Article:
April 19, 2006T
he Lyrid meteor shower reaches its peak Saturday morning in a moonless sky great circumstances for watching the shower's faint, fleeting meteor trails. The waning crescent Moon stays below the horizon until about 3 a.m.
for observers at mid-northern latitudes. This gives skywatchers several hours of dark sky late Friday and early Saturday in which to enjoy the show.
This year, though, moonrise brings an opportunity to witness something unusual. Those with a modest telescope and a lot of patience may witness point flashes from Lyrid meteoroids striking the lunar surface.
"Lunar impacts are petty rare events," says Brian Cudnik, who coordinates amateur observations of lunar impacts for the Association of Lunar and Planetary Observers
. As many as a dozen members may be watching the Moon for impacts during any observing opportunity, he says. "There are between 5 and 8 favorable alignments each year" in which the Moon's unilluminated side grazes a stream of meteoroids. "Most of the time it's an evening event, involving a waxing crescent, but in this case it happens in the morning with a waning crescent," he explains.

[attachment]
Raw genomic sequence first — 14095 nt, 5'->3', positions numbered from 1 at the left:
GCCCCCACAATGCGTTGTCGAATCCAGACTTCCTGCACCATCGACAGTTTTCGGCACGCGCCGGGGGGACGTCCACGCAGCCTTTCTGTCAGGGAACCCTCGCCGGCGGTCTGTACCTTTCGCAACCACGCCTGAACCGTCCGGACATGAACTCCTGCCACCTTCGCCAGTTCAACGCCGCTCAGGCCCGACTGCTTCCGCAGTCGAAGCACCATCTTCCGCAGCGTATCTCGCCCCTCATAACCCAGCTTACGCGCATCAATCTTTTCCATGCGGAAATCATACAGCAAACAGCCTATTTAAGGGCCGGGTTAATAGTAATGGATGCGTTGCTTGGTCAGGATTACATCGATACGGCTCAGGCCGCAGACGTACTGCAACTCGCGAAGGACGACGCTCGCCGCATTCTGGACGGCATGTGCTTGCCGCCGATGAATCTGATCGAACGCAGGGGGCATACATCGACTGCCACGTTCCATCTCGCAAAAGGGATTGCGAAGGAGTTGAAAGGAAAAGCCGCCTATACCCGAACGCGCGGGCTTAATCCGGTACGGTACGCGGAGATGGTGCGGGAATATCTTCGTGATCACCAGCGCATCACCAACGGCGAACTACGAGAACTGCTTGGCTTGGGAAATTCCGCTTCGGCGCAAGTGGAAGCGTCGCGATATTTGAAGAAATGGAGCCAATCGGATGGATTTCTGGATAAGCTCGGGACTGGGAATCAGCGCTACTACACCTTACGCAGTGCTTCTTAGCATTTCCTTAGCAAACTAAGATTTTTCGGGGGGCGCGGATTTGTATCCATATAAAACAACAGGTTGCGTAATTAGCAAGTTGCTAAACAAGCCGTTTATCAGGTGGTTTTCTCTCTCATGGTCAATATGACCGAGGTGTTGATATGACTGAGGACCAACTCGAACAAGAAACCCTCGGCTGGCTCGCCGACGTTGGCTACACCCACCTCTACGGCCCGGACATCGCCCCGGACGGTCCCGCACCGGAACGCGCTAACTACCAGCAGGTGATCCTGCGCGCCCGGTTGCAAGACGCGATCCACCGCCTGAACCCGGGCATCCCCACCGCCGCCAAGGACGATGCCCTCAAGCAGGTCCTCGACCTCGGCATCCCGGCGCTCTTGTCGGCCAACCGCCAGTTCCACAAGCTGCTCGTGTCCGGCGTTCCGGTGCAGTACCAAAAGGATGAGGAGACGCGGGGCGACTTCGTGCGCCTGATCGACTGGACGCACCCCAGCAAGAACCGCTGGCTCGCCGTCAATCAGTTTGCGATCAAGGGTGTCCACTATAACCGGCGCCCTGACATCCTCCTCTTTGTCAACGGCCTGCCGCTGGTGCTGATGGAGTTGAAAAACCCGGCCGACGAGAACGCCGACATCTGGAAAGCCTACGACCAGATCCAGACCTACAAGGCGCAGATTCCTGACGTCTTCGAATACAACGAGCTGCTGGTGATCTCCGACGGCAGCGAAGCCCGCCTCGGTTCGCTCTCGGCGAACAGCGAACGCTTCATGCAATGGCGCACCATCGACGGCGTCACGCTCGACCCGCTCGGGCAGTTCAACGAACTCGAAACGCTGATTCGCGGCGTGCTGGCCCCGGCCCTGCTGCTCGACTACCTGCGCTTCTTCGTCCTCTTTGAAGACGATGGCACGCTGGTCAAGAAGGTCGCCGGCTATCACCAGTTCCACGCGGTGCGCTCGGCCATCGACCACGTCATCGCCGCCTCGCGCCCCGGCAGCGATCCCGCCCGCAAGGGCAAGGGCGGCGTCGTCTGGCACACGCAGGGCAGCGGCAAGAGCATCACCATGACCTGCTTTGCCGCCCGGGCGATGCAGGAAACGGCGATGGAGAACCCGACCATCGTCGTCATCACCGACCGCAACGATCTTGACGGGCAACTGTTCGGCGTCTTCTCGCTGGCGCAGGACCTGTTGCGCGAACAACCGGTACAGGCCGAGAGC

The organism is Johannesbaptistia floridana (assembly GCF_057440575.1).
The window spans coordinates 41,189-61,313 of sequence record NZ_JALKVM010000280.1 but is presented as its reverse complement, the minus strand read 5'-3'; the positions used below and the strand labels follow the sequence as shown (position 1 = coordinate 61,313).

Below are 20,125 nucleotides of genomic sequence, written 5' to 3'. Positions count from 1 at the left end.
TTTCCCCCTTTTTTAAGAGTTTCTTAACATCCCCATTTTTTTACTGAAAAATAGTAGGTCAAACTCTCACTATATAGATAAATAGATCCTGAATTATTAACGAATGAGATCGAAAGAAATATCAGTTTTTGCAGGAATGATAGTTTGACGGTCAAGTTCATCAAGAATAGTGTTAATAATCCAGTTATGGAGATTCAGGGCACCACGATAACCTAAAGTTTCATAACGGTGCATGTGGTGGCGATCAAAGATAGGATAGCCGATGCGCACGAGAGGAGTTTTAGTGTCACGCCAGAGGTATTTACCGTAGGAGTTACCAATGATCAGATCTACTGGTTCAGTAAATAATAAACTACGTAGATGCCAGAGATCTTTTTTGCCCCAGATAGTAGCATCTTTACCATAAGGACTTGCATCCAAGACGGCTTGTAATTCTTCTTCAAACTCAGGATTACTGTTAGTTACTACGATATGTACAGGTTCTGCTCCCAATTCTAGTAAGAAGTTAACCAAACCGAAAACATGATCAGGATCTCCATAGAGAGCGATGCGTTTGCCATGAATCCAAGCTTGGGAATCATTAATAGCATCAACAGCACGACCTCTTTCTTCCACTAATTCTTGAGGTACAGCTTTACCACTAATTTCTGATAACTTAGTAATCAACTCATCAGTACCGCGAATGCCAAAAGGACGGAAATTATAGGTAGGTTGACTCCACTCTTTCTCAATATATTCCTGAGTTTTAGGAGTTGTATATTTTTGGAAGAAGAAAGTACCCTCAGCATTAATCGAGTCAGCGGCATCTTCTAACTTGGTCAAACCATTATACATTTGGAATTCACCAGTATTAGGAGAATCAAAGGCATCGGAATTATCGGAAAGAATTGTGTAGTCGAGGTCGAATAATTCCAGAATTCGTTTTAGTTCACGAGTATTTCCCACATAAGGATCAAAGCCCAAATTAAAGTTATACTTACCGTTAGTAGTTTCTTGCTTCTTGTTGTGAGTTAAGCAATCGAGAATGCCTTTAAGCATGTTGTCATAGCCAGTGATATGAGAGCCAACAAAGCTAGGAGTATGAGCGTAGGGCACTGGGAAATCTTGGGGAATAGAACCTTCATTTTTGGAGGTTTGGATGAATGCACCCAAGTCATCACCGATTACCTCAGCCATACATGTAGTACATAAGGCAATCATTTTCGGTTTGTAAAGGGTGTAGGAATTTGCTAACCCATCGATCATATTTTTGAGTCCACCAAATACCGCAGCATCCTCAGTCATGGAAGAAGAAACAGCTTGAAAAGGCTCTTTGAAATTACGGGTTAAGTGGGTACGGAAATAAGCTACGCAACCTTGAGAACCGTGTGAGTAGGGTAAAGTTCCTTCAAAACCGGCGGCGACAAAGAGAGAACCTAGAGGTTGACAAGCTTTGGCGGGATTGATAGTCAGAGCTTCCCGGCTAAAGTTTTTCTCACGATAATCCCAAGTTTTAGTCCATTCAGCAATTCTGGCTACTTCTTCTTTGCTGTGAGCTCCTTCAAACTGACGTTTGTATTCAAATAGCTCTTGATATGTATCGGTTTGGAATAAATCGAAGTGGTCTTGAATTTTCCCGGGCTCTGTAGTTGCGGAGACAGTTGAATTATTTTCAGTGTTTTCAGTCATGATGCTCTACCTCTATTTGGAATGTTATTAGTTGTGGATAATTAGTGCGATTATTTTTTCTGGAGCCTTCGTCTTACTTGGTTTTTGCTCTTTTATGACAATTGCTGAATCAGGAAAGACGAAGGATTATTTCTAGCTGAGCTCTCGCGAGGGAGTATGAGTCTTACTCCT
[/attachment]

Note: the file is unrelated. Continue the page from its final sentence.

Lyrid particles, which are shed by Comet Thatcher (C/1861 G1), collide with Earth or Moon at a brisk 108,000 mph (173,800 km/h). Meteors are brief glowing trails produced as comet material burns up in Earth's atmosphere. The same particles can strike the Moon's surface, creating a brief pinpoint flash as bright as magnitude 7 easily within the range of small scopes.
"The Lyrid shower is rather weak, so the chances of seeing a lunar impact are slim, but there's always that chance," Cudnik says. Impacts have been reported during the Leonid, Perseid, and Taurid showers. Low-light-level video cameras offer the best way to identify a hit, but determined visual observers can see lunar strikes, too.